Methodologische Herausforderungen in der Erfassung körperlicher Aktivität: Implikationen für Wissenschaftspraxis und Forschung

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The precise measurement of physical activity forms the basis for the investigation of dose-effect relationships and the actions derived from them in movement-oriented prevention and rehabilitation. In the course of time, various measuring instruments have been developed for this purpose. However, they differ in the way physical activity is recorded and thus have different strengths and weaknesses in terms of validity and applicability. The present cumulative dissertation therefore investigates the question of whether there is further potential for improvement within the operationalisation of physical activity. To answer this question, three studies were conducted:
Study No. 1 used a review to examine the methodical basis of current findings on effective physical activity promotion interventions in the adult population. It turned out that the majority of the 33 included intervention studies had a high-quality study design in the form of randomised controlled trials, but in most cases, they mainly used questionnaire data for the operationalisation of physical activity - especially in studies with large sample sizes. Accelerometry, which is considered to be a more valid measurement tool for recording physical activity volumes and intensities, is primarily used in studies with fewer than 100 subjects. Due to the frequent use of questionnaires, which are considered to be less valid, the results indicate that further research is needed in order to confirm the previous findings on physical activity with more valid measuring instruments. At the same time, the limited use of accelerometry indicates that there is a challenge in terms of applicability that needs to be overcome.
Study No. 2 used a two-week crossover study (n = 54; 57.4% female; 28.3 ± 12.2 years old) to examine the effects of pictorial representations (show cards) of physical activity on the precision of self-reports in the Global Physical Activity Questionnaire (GPAQ). While one group answered the GPAQ with the show cards (GPAQ+) after the first week and one week later without the show cards (GPAQ-), the procedure was reversed for the second group. In comparison with the respective data collected using accelerometry (Actigraph GT3X+), no statistically significant difference between the two GPAQ versions could be identified. The differences to the accelerometry data ranged between 21.2 and 35.2 min/day for both versions regarding moderate and vigorous physical activity. Furthermore, both GPAQ versions show similar correlation coefficients to accelerometry regarding vigorous physical activity (rho = 0.31-0.42). Accordingly, no positive effect of the show cards on the precision of the questionnaire data could be detected. Instead, the data point to the discrepancy between the different measurement methods.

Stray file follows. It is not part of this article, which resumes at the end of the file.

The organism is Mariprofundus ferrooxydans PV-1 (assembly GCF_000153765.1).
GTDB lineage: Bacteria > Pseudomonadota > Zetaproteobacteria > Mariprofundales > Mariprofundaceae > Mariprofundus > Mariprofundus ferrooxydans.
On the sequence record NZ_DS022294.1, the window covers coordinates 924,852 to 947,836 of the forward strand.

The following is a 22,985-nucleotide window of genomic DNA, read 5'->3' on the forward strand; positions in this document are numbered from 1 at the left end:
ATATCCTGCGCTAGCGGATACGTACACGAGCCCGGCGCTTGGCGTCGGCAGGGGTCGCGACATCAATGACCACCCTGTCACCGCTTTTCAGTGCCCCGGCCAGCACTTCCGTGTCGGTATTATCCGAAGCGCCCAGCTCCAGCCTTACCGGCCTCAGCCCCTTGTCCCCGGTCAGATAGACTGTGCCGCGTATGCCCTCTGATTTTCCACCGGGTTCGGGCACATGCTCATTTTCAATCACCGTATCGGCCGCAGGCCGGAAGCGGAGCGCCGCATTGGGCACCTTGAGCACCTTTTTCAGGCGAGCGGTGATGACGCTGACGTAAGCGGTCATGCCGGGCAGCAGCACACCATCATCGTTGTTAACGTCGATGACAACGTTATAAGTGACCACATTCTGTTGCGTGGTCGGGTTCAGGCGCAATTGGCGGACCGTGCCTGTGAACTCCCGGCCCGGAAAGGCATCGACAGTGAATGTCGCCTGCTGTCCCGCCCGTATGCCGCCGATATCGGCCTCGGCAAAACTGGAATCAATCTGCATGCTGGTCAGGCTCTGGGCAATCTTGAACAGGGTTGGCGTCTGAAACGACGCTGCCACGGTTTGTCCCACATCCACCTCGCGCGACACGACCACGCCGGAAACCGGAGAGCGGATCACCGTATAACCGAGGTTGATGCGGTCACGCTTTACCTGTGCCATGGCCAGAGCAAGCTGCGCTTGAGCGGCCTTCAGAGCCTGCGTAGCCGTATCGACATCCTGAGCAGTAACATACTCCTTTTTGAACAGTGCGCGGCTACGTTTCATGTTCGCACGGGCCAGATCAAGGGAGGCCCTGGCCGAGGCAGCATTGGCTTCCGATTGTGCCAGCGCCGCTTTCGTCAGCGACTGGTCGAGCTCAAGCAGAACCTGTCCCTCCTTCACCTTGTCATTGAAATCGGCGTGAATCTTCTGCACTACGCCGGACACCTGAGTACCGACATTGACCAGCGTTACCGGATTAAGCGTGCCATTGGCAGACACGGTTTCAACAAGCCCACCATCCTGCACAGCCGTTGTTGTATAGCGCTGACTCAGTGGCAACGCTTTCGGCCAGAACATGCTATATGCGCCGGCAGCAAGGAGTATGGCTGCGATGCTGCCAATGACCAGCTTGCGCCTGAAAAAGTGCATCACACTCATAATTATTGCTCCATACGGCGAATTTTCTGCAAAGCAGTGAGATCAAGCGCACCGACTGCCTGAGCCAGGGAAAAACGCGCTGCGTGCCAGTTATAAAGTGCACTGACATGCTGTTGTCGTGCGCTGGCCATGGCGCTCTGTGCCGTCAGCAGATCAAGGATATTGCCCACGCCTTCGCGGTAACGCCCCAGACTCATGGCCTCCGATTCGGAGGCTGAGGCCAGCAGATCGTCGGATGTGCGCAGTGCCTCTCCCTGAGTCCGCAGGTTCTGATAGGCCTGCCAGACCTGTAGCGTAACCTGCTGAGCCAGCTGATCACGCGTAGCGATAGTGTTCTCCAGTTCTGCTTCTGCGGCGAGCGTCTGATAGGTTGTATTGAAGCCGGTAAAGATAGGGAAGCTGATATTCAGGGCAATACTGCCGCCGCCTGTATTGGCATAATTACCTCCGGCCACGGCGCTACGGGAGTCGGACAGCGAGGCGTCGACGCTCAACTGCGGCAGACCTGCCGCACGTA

Study No. 3 examined the influence of the recruitment method on the applicability of accelerometry in terms of the resulting sample and data. For this purpose, two different recruitment methods of two primary studies on the promotion of physical activity in vocational schools were compared. In the active recruitment group (AR; n = 30; 73.3% female; 21.8 ± 5.2 years old), subjects of the primary study could volunteer for additional accelerometry. In the passive recruitment group (PR; n = 52; 53.4% female; 20.5 ± 2.9 years old), consent to accelerometry was given in line with consent to participate in the primary study. With regard to the resulting samples as well as the resulting activity data, no significant differences between the recruitment procedures could be found. Both groups showed only moderate adherence to accelerometry. Thus, AR and PR are comparably applicable at least in the vocational school setting, but a much higher population needs to be addressed for AR in order to recruit a comparable sample size for accelerometry.
While study No. 1 provides an overview of current scientific practice, studies No. 2 and 3 examined possible potential for improvement with regard to the validity and applicability of questionnaires and accelerometry. As a result of these three studies, it can be stated that current scientific practice in the field of physical activity promotion has still much potential for improvement. In addition to an improvement in reporting data outcomes, an increased use of more valid measuring instruments should be aimed for. In this context, compliance with established guidelines for the standardised use of different measuring instruments can be an approach to strengthen the informative value of questionnaire surveys and to increase the amount of data in accelerometry. Furthermore, it is necessary to look for further ways to enable a valid and at the same time practicable measurement of physical activity. In addition to the development of new measuring instruments, this includes further improvement of existing measuring systems and the combined use of different instruments.
Original languageGerman
Place of PublicationKöln
PublisherDeutsche Sporthochschule Köln
Number of pages70
Publication statusPublished - 20.10.2020

ID: 5473221

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